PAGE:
The internal cat fight between IBM Corp’s NetPC, a stripped down diskless personal computer with 100Mbps Ethernet capability which was showcased at last month’s PC Expo in New York by the IBM PC Company (CI No 3,183), and the Network Computers due out soon from its Network Computer division (CI No 3,042), has begun. The […]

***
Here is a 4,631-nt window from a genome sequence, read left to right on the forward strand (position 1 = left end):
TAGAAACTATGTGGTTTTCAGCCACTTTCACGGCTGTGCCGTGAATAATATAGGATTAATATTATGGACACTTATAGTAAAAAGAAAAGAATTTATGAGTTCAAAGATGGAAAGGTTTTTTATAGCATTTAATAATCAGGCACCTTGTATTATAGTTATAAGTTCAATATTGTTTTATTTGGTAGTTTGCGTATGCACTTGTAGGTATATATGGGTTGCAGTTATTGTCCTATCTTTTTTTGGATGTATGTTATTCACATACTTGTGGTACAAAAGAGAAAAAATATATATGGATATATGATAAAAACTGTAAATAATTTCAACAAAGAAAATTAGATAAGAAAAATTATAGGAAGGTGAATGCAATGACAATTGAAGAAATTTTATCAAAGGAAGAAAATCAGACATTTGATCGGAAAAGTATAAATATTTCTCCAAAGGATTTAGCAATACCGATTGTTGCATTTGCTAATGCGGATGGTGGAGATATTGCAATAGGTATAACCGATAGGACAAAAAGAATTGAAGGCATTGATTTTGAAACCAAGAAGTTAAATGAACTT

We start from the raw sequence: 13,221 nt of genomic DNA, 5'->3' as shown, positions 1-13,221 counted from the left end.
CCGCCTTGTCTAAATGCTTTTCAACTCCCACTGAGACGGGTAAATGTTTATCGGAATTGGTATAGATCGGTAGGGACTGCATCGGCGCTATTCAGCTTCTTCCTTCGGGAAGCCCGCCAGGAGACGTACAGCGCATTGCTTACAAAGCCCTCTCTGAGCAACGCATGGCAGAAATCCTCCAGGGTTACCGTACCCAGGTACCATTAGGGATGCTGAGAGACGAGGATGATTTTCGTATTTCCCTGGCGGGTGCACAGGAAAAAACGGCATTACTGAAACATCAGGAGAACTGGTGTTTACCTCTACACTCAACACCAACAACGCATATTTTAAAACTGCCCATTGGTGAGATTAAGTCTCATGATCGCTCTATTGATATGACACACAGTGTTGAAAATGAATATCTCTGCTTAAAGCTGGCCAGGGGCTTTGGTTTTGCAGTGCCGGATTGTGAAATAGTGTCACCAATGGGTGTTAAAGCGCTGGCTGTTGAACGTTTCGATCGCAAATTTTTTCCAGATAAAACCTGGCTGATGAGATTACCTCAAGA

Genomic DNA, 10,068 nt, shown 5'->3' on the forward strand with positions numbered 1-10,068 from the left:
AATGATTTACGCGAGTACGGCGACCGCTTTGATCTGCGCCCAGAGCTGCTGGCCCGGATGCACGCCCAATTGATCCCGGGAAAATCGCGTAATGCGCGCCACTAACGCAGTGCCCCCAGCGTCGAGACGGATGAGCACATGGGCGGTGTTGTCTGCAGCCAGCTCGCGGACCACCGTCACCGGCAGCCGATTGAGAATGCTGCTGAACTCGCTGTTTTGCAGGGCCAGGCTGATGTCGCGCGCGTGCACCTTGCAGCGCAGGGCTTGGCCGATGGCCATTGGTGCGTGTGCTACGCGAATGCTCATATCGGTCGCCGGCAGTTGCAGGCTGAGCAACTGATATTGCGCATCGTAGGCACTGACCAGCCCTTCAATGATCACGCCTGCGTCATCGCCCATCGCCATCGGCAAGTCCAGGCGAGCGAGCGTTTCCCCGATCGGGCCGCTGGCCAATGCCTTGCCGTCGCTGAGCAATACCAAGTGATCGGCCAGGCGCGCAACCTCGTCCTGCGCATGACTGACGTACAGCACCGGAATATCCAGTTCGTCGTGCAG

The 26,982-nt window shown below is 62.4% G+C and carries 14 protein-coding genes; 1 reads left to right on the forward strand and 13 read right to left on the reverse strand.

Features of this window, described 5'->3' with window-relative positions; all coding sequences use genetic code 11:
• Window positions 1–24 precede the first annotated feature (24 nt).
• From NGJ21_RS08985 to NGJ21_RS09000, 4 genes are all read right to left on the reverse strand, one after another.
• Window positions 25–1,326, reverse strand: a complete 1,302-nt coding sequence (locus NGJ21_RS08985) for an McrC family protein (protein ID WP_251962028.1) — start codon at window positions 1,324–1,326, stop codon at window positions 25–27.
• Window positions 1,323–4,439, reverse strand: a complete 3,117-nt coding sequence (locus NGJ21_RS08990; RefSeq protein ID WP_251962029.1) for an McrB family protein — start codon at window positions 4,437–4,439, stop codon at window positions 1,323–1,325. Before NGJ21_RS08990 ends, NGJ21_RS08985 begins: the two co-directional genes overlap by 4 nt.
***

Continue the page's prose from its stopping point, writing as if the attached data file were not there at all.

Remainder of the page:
The internal cat fight between IBM Corp’s NetPC, a stripped down diskless personal computer with 100Mbps Ethernet capability which was showcased at last month’s PC Expo in New York by the IBM PC Company (CI No 3,183), and the Network Computers due out soon from its Network Computer division (CI No 3,042), has begun. The success of the NetPC , Microsoft Corp and Intel Corp’s answer to the Network Computer, when combined with IBM’s LANClient Control Manager, is assured, according to the IBM PC Company. The box will be compliant with Intel’s Wired for Management specification, with availability planned for October 1997. While the company was not forthcoming with a price, it said the NetPC would remain very close to standard personal computer prices, making it considerably more expensive than the $700 IBM Network Station, the interim version of its Network Computer, based on hardware from Network Computing Devices Inc. However, it appears that IBM cannot even agree with itself as to what the market needs: a Network Station or a NetPC, a situation which has failed to impress the analysts. IBM’s NetPC which has all the appearance of a domestic radiator, has the edge on other vendor’s boxes, according to Karl Lawall, market strategist with the IBM PC Company. But the NetPC sits uncomfortably with the Network Station, the same one, so IBM was telling us not that long ago, that was set to revolutionize personal computing. If you ask the IBM PC Company, the Network Station will primarily be used for the low hanging fruit of terminal replacement. But that view is not shared by Derek Ashmore, marketing and operations director for IBM’s Network Computing division. who says the Network Station will be used as an access device across all platforms. Meanwhile, senior analyst Katy Ring of UK-based researchers Ovum Ltd says the entire NetPC concept is doomed to failure. She points out that the NetPC is a still born strategy and has been overtaken by other events. In eighteen months all the NetPC features will be available in new personal computers. Intel’s EtherExpress Pro/100 100 Mbps Ethernet adapter, for example, has been integrated with IBM’s Wake on LAN remote boot-up product and LANDesk Client Manager software. IBM said its NetPC is more robust than those of other vendors, attributing this to last October’s Advanced Manageability Alliance agreement, when IBM and Intel Corp agreed to integrate systems management software with so-called intelligent hardware. It’s a more robust implementation of the overall manageability of the system, said Karl Lawall, market strategist with the IBM PC company. IBM’s NetPC can be turned off remotely. Not ‘deep sleep’, but off. There is no-one else in the industry who can do that, he said. That’s as may be, but in the opinion of Bloor Research senior analyst John Sniadowski. the NetPC is a stop gap strategy. I think IBM is just hedging its bets, he said.